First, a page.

Skyler turns four on Sunday, and I took advantage of the rare time apart from her to buy some birthday presents. Her top request: a real dog. Umm, no, I did not buy her one; that is neither in the budget nor in my realm of sanity. On a whim, we did buy an Irish Setter puppy when our oldest son was a baby. I saw the sign- it was right around St. Patrick’s Day- and somehow, my otherwise practical, fiscally responsible husband succumbed to my powers of suggestion. Five hundred dollars later, we had a puppy (with all the trimmings) that we could not keep up with, and after five months, we placed Shiloh with the Irish Setter Rescue, who found the perfect home for him. We learned that we are not pet people from that experience.
However, Skyler is the first child to love an animal so completely that we may, in future years, when she is more responsible, have to give in. There isn’t a dog she doesn’t want to pet or love on. When we drive down the street, she’ll ask to stop because the wants to pet the dog walking on the sidewalk. Oh, that girl!
Since her birthday is approaching, I hope you don’t mind me sharing a bit more about her. A few weeks ago, Skyler taught herself how to pump on the swings (the earliest of all my children). No longer in need of assistance, she pumps her little heart out, swinging as high as she can with complete joy and abandon. It is a beautiful sight, to watch her swing. And yet, my heart aches because she is the last of my children to need a push, only she no longer needs me, and I can’t help but regret the countless times she has asked me to push her on the swings, but I’ve been too busy. I missed out, and my heart feels like it will burst with both sadness and exultation when I watch my youngest child take yet another step towards independence.
Pushing our children on the swings- how often does it feel like just another chore to do? I remember thinking, as the children kept coming, one after another, how wonderful it would be once they could all just swing on their own. They never seem to want us to stop once we start, do they? How often do we feel anxious to get on with more important things, like housework, or Facebook, or that novel we were reading when they called for us? Moms, there’s nothing more pressing than that wonderful time, connecting with your child on the swing, as their face lights up from the sensation of soaring above their small universe. These days will come to an end, and we will never get them back. Embrace each opportunity to share in their small joys.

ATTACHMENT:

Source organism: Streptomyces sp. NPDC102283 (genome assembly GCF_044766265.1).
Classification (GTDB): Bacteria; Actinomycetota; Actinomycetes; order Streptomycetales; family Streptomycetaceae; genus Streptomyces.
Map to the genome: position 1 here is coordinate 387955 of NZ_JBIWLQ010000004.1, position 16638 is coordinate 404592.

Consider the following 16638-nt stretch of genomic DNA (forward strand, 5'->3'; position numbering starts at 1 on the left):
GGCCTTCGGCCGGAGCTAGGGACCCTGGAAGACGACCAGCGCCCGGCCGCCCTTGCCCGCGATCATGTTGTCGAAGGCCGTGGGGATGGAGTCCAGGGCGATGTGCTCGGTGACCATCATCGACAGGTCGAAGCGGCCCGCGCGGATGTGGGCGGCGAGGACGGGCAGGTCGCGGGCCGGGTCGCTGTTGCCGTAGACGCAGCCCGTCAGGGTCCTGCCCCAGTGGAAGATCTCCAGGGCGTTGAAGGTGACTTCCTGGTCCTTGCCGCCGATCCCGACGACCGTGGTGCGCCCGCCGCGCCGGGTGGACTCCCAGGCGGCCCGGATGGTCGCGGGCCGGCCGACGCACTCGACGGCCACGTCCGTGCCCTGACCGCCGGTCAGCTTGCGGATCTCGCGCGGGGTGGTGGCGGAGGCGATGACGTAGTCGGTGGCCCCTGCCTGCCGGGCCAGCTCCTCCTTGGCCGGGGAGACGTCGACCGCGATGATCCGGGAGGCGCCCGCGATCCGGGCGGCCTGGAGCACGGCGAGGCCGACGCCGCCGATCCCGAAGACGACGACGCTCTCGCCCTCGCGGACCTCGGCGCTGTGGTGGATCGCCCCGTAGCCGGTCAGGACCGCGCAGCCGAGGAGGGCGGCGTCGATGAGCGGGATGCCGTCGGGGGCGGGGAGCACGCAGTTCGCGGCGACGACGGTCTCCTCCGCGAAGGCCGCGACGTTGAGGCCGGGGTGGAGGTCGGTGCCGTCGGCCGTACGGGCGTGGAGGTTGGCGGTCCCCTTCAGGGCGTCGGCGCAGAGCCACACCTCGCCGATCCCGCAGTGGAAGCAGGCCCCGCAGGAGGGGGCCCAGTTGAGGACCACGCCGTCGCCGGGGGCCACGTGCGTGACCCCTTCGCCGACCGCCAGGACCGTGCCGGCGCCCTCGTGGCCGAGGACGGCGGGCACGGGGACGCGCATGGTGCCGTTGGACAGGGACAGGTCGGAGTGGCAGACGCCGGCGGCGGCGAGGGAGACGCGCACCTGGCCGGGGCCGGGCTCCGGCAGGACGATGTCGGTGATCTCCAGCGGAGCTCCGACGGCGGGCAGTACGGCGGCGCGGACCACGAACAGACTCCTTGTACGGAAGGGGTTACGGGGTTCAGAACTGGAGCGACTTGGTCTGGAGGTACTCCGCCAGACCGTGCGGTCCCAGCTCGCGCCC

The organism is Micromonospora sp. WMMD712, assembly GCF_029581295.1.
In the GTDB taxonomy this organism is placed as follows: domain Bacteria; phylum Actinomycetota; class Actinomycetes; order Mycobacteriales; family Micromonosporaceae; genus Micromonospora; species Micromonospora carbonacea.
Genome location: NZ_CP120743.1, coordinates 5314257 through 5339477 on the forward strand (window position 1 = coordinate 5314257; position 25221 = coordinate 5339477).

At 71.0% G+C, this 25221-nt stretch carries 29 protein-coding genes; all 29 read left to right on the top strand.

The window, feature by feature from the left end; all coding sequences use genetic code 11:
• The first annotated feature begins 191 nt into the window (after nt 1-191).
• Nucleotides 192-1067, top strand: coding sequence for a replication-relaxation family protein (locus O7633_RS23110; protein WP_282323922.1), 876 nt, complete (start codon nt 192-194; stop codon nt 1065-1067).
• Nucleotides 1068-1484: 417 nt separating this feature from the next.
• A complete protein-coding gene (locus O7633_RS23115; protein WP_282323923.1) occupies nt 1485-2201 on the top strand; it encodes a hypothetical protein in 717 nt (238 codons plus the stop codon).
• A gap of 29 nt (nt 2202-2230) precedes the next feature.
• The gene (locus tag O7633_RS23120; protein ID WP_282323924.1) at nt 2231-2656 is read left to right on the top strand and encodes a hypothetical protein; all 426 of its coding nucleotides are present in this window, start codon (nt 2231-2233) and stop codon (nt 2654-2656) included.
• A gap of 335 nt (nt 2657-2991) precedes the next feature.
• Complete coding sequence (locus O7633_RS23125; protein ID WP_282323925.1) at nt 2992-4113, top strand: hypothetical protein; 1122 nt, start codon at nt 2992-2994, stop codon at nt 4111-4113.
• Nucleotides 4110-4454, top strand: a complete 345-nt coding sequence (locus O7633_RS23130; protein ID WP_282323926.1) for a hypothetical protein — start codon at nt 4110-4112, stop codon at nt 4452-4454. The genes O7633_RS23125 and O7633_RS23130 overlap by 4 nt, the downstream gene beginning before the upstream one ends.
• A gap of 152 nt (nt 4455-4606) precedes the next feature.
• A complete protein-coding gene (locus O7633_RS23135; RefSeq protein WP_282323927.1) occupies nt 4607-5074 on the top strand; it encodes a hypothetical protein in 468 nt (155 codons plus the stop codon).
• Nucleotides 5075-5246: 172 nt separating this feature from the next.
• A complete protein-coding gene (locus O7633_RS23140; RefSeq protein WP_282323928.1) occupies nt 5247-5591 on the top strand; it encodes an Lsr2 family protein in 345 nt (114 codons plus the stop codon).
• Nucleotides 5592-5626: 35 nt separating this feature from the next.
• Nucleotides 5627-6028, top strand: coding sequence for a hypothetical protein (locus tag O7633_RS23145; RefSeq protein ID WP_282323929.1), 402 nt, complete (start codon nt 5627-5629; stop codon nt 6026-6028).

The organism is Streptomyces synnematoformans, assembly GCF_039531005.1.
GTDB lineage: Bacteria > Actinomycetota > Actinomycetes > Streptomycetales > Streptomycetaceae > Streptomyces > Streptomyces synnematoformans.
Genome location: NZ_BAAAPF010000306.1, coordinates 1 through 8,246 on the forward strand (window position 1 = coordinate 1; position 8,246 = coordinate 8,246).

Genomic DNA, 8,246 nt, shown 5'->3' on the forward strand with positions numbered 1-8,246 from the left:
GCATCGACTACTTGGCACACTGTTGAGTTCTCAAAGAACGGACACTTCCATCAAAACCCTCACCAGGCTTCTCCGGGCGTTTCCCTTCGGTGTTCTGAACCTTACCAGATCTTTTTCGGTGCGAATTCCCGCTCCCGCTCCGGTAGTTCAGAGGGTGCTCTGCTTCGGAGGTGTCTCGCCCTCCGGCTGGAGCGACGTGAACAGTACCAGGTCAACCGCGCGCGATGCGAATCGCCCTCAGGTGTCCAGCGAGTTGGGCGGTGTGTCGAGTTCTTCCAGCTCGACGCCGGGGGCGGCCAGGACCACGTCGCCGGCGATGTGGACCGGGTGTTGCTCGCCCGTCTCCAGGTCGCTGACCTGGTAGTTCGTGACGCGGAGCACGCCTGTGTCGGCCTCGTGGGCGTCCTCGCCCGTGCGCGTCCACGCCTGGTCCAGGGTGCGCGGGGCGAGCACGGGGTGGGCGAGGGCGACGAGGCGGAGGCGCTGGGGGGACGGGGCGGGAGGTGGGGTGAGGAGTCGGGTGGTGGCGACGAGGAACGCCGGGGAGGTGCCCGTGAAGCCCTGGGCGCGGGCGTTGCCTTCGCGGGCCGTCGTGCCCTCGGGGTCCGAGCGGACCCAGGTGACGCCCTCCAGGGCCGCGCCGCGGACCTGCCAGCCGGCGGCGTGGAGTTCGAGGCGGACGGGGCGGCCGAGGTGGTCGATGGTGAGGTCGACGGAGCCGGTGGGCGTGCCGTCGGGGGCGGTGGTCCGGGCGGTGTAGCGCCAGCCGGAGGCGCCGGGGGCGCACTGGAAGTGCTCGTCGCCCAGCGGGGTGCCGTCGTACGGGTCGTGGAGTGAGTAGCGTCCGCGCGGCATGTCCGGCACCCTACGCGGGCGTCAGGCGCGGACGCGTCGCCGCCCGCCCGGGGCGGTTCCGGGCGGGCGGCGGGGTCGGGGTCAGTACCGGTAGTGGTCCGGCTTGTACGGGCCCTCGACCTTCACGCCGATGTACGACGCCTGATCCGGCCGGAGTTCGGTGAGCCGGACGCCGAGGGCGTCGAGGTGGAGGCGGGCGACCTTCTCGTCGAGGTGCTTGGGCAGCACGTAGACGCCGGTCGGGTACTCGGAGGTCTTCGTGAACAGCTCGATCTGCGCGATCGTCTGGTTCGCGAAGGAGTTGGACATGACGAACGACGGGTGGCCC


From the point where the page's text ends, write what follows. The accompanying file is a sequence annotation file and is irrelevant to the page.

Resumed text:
While we were visiting with my friend and her kiddos, I was able to push her two-year old daughter on the swings and play the same games I once played with Skyler in the spring. Little Rebekah squealed and giggled as I tickled her toes and zoomed in as she swung toward me, hands cupped around my eyes like goggles. It was a bit of redemption after such poignant feelings of loss these past weeks, and when I was done, my Skyler even asked me to push her (she was on one of those big-kid chair swings, where pumping isn’t as easy), adding even more balm to my aching heart as we shared a moment together that I thought was lost forever.
Back to Thursday, though, we found some fun items for Skyler’s birthday, including a Gund, stuffed puppy dog, with the sweetest face and the most adorable over-sized paws. He’s not real, but he’s really cute; I’m hoping she will love him as much as we did when we found him for her. And, frugal moms never overlook Goodwill as a potential treasure trove for presents,especially when your children are too young to notice or care if the package is brand new. We found enough fun things to round out an enjoyable present-opening experience for her.
Here it is, Friday afternoon, and another summer week has passed, although with the temperatures we’ve had in Wisconsin, it has felt more like May than July. We baseball moms have been wearing our early spring attire, layered up and still shivering as we watch our boys finish out their season- just one week of playoffs to go!
How has your week been? Are you also in a season of letting go and letting grow with your children? Let me leave you with a word of encouragement, as we strive to live like Christ before our children; may we be toward them as He is with us: “For the Lord your God is living among you. He is a mighty savior. He will take delight in you with gladness. With his love, he will calm all your fears. He will rejoice over you with joyful songs.” –Zephaniah 3:17 (NLT)